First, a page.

This week, we’re sharing a piece we wrote for the Advocate on Lesbian Visibility Day about the leadership of LBQ movements and the responsibility of the funding community to recognize and resource them.

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We know there are two ongoing realities for LBQ people: 1. LBQ-identified women and non-binary people’s lives are being threatened everyday around the world, and 2. LBQ-identified women and non-binary activists are not only creating change in their own lives, but also are building a new political reality that is inclusive, respectful, and safe for all oppressed and marginalized communities—and indeed, for us all.

As a result of heightened threats to LBQ communities’ safety and security during the current crisis, organizations around the world have been forced to rapidly shift and adapt their strategies.

Read more in our piece for the Advocate

Learn more about our partnerships with incredible LBQ organizations!

  • Watch our Lesbian Day of Visibility video featuring a number of our LBQ grantees
  • Look out for our upcoming report, “Vibrant Yet Under Resourced: The Vibrant Yet Under-Resourced: The State of Lesbian, Bisexual, and Queer Movements” with Mama Cash
  • Check out our infographic on LBQ strategies for Liberation
  • Read about Astraea’s lesbian roots and some of our first grants in this article for them.

Caring for community, caring for ourselves

Astraea’s blog, Resourcing Resilience: On healing, hard times, and staying hopeful, is Astraea’s response to the global COVID-19 pandemic. In our first post, we share resources on mutual aid, queer funding opportunities, work from home, and letting go of productivity.

Astraea’s blog, Collective Care Blog: Building the Power & Resilience of LBTQI Movements Now & for the Long Haul, is Astraea’s response to the global COVID-19 pandemic. As a feminist LBTQI funder, we believe it is our responsibility to shed light on the ways our communities are particularly impacted by the crisis, share insights around the criticality of healing justice and collective care, as well as the ways in which we’re digging deep to keep shifting power to the grassroots in meaningful and sustainable ways.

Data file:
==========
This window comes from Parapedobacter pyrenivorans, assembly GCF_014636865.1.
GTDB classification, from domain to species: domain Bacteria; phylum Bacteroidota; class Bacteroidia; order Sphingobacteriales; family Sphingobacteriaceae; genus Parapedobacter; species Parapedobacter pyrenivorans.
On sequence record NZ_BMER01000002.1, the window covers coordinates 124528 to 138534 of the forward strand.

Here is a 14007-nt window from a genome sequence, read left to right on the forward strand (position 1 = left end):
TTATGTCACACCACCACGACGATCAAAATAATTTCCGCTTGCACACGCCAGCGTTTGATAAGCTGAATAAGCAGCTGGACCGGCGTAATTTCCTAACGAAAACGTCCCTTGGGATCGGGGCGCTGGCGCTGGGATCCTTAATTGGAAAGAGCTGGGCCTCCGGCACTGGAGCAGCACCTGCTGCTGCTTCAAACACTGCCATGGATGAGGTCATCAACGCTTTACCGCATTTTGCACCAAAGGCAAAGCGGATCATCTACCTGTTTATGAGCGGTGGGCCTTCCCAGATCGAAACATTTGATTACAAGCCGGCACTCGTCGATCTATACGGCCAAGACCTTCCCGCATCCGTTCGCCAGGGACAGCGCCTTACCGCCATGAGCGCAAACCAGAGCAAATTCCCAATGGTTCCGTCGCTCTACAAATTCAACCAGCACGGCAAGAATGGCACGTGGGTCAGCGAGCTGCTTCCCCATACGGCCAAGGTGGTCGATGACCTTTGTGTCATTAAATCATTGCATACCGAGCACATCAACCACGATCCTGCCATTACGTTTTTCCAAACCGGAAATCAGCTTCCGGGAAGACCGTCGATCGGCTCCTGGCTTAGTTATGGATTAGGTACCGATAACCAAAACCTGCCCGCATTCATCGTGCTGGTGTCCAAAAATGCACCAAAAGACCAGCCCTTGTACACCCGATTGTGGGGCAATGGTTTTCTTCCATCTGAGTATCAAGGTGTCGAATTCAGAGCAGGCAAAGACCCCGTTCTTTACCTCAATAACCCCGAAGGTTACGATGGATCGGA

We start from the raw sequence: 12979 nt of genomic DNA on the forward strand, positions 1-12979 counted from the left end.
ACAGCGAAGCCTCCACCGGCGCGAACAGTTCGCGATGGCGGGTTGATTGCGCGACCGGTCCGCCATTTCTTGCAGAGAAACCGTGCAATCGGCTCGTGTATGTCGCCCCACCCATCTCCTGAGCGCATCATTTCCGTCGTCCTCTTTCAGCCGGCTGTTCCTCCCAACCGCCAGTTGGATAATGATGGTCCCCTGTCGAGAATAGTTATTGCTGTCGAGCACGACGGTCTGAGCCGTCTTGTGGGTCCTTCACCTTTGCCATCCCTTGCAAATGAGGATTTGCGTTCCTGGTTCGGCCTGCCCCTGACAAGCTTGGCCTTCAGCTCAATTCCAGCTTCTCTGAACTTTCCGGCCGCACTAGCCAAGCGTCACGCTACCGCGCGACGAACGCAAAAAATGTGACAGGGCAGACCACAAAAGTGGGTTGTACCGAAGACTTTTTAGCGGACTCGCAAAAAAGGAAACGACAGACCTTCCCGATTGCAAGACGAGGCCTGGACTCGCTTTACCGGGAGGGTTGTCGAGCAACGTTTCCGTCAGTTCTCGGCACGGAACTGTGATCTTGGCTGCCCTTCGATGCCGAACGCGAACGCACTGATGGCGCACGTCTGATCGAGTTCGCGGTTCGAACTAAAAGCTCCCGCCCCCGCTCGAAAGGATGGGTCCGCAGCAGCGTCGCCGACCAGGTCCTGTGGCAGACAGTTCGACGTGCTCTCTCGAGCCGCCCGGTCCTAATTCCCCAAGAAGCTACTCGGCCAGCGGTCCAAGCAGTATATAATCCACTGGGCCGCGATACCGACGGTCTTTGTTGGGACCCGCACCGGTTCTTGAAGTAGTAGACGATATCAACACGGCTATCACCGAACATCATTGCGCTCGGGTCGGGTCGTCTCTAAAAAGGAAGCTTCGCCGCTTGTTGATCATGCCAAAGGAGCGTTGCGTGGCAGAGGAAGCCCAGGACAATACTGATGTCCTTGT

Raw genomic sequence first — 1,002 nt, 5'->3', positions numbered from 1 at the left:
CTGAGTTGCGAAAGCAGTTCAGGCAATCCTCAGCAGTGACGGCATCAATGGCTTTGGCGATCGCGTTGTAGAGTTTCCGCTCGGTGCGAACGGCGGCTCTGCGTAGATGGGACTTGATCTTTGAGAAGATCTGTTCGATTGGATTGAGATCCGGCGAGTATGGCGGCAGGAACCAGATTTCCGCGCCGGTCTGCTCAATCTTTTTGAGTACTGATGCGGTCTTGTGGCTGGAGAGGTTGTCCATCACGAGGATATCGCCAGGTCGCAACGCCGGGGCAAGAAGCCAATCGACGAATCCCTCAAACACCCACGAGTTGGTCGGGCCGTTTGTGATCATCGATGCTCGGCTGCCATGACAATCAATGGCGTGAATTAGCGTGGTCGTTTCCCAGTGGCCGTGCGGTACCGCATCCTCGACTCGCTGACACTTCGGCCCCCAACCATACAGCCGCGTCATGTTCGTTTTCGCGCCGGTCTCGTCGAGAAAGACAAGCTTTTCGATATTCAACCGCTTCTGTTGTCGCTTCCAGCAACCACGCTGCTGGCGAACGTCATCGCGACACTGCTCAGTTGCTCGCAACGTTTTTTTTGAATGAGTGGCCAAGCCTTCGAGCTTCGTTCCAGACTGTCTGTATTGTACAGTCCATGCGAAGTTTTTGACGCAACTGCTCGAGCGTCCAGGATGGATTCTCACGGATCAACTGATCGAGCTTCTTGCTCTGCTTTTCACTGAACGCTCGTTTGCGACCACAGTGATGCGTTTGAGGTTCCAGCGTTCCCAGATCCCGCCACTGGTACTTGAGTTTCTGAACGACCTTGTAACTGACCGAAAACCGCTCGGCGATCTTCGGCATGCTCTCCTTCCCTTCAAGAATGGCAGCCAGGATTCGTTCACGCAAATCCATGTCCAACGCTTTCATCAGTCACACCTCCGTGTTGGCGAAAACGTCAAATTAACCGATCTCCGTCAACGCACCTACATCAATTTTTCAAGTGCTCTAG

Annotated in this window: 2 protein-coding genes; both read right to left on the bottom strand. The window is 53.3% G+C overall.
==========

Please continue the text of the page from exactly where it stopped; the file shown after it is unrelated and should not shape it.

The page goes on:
Mutual Aid and Queer Relief Resources

We have been so moved to see the ways that communities are coming together to support each other in this moment of need, so we thought we’d share a few mutual aid and queer relief/donation opportunities* from around the world that might be of interest to any of you looking to contribute!

*This is by no means an exhaustive list!

International

United States

On ‘Work’ and ‘Productivity’ During the COVID-19 Pandemic

For those of us who are lucky enough to be able to continue doing our jobs right now from the safety of our homes, we are all adapting to working remotely and having our homes become our offices. For some Astraea staff working remotely is their norm (we’re spread out all over the world!) and one of the first things many of our remote colleagues graciously did was to share some of their remote working tips with us, so we wanted to pass them on to all of you! 

We also acknowledge that working during a crisis is HARD and frankly, not always possible – some of us are now full-time caregivers to loved ones of all ages, others may be managing anxiety, depression or other conditions, and most all of us are finding we have to spend more time just looking after ourselves, our homes, and our people. With that in mind, we also wanted to share a couple of resources about what it means to reject ‘productivity’ right now, and focus more on just being gentle with ourselves.

Remote Working

Putting Yourself First and Productivity Later